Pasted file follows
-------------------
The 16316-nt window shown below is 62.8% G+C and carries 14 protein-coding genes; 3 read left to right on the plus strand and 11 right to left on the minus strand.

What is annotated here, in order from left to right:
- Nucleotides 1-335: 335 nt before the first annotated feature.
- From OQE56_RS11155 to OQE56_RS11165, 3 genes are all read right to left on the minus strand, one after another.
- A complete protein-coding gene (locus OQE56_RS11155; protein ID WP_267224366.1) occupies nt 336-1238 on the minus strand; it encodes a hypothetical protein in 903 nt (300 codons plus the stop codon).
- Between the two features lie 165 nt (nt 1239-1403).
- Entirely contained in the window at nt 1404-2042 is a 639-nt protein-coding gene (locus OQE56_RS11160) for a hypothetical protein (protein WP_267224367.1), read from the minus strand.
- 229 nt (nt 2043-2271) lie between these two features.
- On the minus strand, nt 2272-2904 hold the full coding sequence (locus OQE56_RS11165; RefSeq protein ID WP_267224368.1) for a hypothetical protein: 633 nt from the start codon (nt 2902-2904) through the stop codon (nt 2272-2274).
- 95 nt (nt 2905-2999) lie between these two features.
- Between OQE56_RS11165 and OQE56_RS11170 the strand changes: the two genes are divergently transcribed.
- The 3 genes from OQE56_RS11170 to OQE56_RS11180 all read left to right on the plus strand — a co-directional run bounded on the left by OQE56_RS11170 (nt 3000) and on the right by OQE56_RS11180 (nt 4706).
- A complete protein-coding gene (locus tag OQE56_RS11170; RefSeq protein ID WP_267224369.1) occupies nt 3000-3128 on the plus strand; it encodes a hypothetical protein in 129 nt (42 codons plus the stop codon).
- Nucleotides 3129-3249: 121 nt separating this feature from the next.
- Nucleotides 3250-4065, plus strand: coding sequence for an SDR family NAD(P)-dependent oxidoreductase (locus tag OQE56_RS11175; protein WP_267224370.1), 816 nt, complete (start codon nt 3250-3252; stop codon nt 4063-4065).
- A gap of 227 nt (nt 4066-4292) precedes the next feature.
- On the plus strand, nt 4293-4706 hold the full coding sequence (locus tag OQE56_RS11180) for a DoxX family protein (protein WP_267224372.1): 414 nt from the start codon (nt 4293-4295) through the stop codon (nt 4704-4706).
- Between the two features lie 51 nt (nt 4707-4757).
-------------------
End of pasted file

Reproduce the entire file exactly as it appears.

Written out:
The 16316-nt window shown below is 62.8% G+C and carries 14 protein-coding genes; 3 read left to right on the plus strand and 11 right to left on the minus strand.

What is annotated here, in order from left to right:
- Nucleotides 1-335: 335 nt before the first annotated feature.
- From OQE56_RS11155 to OQE56_RS11165, 3 genes are all read right to left on the minus strand, one after another.
- A complete protein-coding gene (locus OQE56_RS11155; protein ID WP_267224366.1) occupies nt 336-1238 on the minus strand; it encodes a hypothetical protein in 903 nt (300 codons plus the stop codon).
- Between the two features lie 165 nt (nt 1239-1403).
- Entirely contained in the window at nt 1404-2042 is a 639-nt protein-coding gene (locus OQE56_RS11160) for a hypothetical protein (protein WP_267224367.1), read from the minus strand.
- 229 nt (nt 2043-2271) lie between these two features.
- On the minus strand, nt 2272-2904 hold the full coding sequence (locus OQE56_RS11165; RefSeq protein ID WP_267224368.1) for a hypothetical protein: 633 nt from the start codon (nt 2902-2904) through the stop codon (nt 2272-2274).
- 95 nt (nt 2905-2999) lie between these two features.
- Between OQE56_RS11165 and OQE56_RS11170 the strand changes: the two genes are divergently transcribed.
- The 3 genes from OQE56_RS11170 to OQE56_RS11180 all read left to right on the plus strand — a co-directional run bounded on the left by OQE56_RS11170 (nt 3000) and on the right by OQE56_RS11180 (nt 4706).
- A complete protein-coding gene (locus tag OQE56_RS11170; RefSeq protein ID WP_267224369.1) occupies nt 3000-3128 on the plus strand; it encodes a hypothetical protein in 129 nt (42 codons plus the stop codon).
- Nucleotides 3129-3249: 121 nt separating this feature from the next.
- Nucleotides 3250-4065, plus strand: coding sequence for an SDR family NAD(P)-dependent oxidoreductase (locus tag OQE56_RS11175; protein WP_267224370.1), 816 nt, complete (start codon nt 3250-3252; stop codon nt 4063-4065).
- A gap of 227 nt (nt 4066-4292) precedes the next feature.
- On the plus strand, nt 4293-4706 hold the full coding sequence (locus tag OQE56_RS11180) for a DoxX family protein (protein WP_267224372.1): 414 nt from the start codon (nt 4293-4295) through the stop codon (nt 4704-4706).
- Between the two features lie 51 nt (nt 4707-4757).